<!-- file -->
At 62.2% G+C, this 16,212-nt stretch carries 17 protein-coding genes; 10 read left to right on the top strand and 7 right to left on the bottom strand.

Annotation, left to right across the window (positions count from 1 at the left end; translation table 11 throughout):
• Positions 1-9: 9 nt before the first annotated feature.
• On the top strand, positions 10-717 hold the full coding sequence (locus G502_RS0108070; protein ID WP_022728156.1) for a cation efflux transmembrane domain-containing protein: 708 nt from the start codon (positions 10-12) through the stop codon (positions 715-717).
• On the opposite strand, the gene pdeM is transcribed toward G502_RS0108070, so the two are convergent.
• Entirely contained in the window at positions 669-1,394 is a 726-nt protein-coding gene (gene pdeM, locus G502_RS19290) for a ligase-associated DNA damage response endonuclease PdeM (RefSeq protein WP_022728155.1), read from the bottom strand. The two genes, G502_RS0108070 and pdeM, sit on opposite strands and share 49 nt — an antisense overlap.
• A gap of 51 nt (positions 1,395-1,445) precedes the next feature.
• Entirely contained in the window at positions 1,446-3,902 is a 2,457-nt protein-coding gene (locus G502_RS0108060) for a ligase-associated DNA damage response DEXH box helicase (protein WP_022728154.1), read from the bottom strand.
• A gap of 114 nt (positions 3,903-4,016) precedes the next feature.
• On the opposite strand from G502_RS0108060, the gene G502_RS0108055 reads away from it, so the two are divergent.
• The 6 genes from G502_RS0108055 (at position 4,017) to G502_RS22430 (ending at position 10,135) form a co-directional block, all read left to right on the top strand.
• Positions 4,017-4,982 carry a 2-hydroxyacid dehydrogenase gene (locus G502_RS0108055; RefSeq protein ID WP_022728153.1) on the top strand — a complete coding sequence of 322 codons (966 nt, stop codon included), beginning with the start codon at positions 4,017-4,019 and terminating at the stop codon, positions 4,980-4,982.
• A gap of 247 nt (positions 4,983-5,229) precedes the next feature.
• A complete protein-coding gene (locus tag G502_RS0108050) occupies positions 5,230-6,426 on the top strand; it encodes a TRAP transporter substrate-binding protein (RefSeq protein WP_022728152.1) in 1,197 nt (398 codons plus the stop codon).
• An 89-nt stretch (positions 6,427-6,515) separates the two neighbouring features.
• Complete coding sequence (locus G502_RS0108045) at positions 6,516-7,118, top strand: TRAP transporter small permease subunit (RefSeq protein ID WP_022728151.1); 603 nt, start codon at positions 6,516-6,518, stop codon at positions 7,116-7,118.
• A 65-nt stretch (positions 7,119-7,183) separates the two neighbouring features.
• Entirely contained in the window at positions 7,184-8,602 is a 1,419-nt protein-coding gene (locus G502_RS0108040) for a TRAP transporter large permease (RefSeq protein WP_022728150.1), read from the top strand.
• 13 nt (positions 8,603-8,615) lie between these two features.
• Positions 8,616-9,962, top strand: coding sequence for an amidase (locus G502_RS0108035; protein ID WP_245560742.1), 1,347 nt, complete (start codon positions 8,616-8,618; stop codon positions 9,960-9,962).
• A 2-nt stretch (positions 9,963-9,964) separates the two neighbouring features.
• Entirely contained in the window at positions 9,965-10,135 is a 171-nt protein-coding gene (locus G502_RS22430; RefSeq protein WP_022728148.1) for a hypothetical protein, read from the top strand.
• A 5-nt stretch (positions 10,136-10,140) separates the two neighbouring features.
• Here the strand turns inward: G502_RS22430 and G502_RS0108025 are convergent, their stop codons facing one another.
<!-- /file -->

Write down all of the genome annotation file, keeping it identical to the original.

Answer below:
At 62.2% G+C, this 16,212-nt stretch carries 17 protein-coding genes; 10 read left to right on the top strand and 7 right to left on the bottom strand.

Annotation, left to right across the window (positions count from 1 at the left end; translation table 11 throughout):
• Positions 1-9: 9 nt before the first annotated feature.
• On the top strand, positions 10-717 hold the full coding sequence (locus G502_RS0108070; protein ID WP_022728156.1) for a cation efflux transmembrane domain-containing protein: 708 nt from the start codon (positions 10-12) through the stop codon (positions 715-717).
• On the opposite strand, the gene pdeM is transcribed toward G502_RS0108070, so the two are convergent.
• Entirely contained in the window at positions 669-1,394 is a 726-nt protein-coding gene (gene pdeM, locus G502_RS19290) for a ligase-associated DNA damage response endonuclease PdeM (RefSeq protein WP_022728155.1), read from the bottom strand. The two genes, G502_RS0108070 and pdeM, sit on opposite strands and share 49 nt — an antisense overlap.
• A gap of 51 nt (positions 1,395-1,445) precedes the next feature.
• Entirely contained in the window at positions 1,446-3,902 is a 2,457-nt protein-coding gene (locus G502_RS0108060) for a ligase-associated DNA damage response DEXH box helicase (protein WP_022728154.1), read from the bottom strand.
• A gap of 114 nt (positions 3,903-4,016) precedes the next feature.
• On the opposite strand from G502_RS0108060, the gene G502_RS0108055 reads away from it, so the two are divergent.
• The 6 genes from G502_RS0108055 (at position 4,017) to G502_RS22430 (ending at position 10,135) form a co-directional block, all read left to right on the top strand.
• Positions 4,017-4,982 carry a 2-hydroxyacid dehydrogenase gene (locus G502_RS0108055; RefSeq protein ID WP_022728153.1) on the top strand — a complete coding sequence of 322 codons (966 nt, stop codon included), beginning with the start codon at positions 4,017-4,019 and terminating at the stop codon, positions 4,980-4,982.
• A gap of 247 nt (positions 4,983-5,229) precedes the next feature.
• A complete protein-coding gene (locus tag G502_RS0108050) occupies positions 5,230-6,426 on the top strand; it encodes a TRAP transporter substrate-binding protein (RefSeq protein WP_022728152.1) in 1,197 nt (398 codons plus the stop codon).
• An 89-nt stretch (positions 6,427-6,515) separates the two neighbouring features.
• Complete coding sequence (locus G502_RS0108045) at positions 6,516-7,118, top strand: TRAP transporter small permease subunit (RefSeq protein ID WP_022728151.1); 603 nt, start codon at positions 6,516-6,518, stop codon at positions 7,116-7,118.
• A 65-nt stretch (positions 7,119-7,183) separates the two neighbouring features.
• Entirely contained in the window at positions 7,184-8,602 is a 1,419-nt protein-coding gene (locus G502_RS0108040) for a TRAP transporter large permease (RefSeq protein WP_022728150.1), read from the top strand.
• 13 nt (positions 8,603-8,615) lie between these two features.
• Positions 8,616-9,962, top strand: coding sequence for an amidase (locus G502_RS0108035; protein ID WP_245560742.1), 1,347 nt, complete (start codon positions 8,616-8,618; stop codon positions 9,960-9,962).
• A 2-nt stretch (positions 9,963-9,964) separates the two neighbouring features.
• Entirely contained in the window at positions 9,965-10,135 is a 171-nt protein-coding gene (locus G502_RS22430; RefSeq protein WP_022728148.1) for a hypothetical protein, read from the top strand.
• A 5-nt stretch (positions 10,136-10,140) separates the two neighbouring features.
• Here the strand turns inward: G502_RS22430 and G502_RS0108025 are convergent, their stop codons facing one another.